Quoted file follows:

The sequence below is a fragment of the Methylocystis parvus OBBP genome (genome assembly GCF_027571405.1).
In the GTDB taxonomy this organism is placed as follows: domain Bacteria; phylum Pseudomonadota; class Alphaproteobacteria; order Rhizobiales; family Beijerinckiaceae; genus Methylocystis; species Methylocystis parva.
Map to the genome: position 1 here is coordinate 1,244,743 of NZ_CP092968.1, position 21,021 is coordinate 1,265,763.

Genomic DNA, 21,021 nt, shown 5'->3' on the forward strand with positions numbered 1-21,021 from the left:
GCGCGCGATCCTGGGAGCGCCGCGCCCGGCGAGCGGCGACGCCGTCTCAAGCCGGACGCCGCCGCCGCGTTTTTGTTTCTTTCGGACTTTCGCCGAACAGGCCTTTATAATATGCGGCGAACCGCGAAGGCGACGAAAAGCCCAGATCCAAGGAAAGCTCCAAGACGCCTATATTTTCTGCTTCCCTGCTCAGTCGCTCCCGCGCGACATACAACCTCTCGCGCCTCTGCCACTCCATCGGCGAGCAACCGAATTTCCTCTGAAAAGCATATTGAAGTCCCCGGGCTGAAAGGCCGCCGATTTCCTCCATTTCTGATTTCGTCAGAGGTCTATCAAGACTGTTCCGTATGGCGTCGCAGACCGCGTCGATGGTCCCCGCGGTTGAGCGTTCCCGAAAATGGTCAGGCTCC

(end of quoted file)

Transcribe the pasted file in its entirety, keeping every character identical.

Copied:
The sequence below is a fragment of the Methylocystis parvus OBBP genome (genome assembly GCF_027571405.1).
In the GTDB taxonomy this organism is placed as follows: domain Bacteria; phylum Pseudomonadota; class Alphaproteobacteria; order Rhizobiales; family Beijerinckiaceae; genus Methylocystis; species Methylocystis parva.
Map to the genome: position 1 here is coordinate 1,244,743 of NZ_CP092968.1, position 21,021 is coordinate 1,265,763.

Genomic DNA, 21,021 nt, shown 5'->3' on the forward strand with positions numbered 1-21,021 from the left:
GCGCGCGATCCTGGGAGCGCCGCGCCCGGCGAGCGGCGACGCCGTCTCAAGCCGGACGCCGCCGCCGCGTTTTTGTTTCTTTCGGACTTTCGCCGAACAGGCCTTTATAATATGCGGCGAACCGCGAAGGCGACGAAAAGCCCAGATCCAAGGAAAGCTCCAAGACGCCTATATTTTCTGCTTCCCTGCTCAGTCGCTCCCGCGCGACATACAACCTCTCGCGCCTCTGCCACTCCATCGGCGAGCAACCGAATTTCCTCTGAAAAGCATATTGAAGTCCCCGGGCTGAAAGGCCGCCGATTTCCTCCATTTCTGATTTCGTCAGAGGTCTATCAAGACTGTTCCGTATGGCGTCGCAGACCGCGTCGATGGTCCCCGCGGTTGAGCGTTCCCGAAAATGGTCAGGCTCC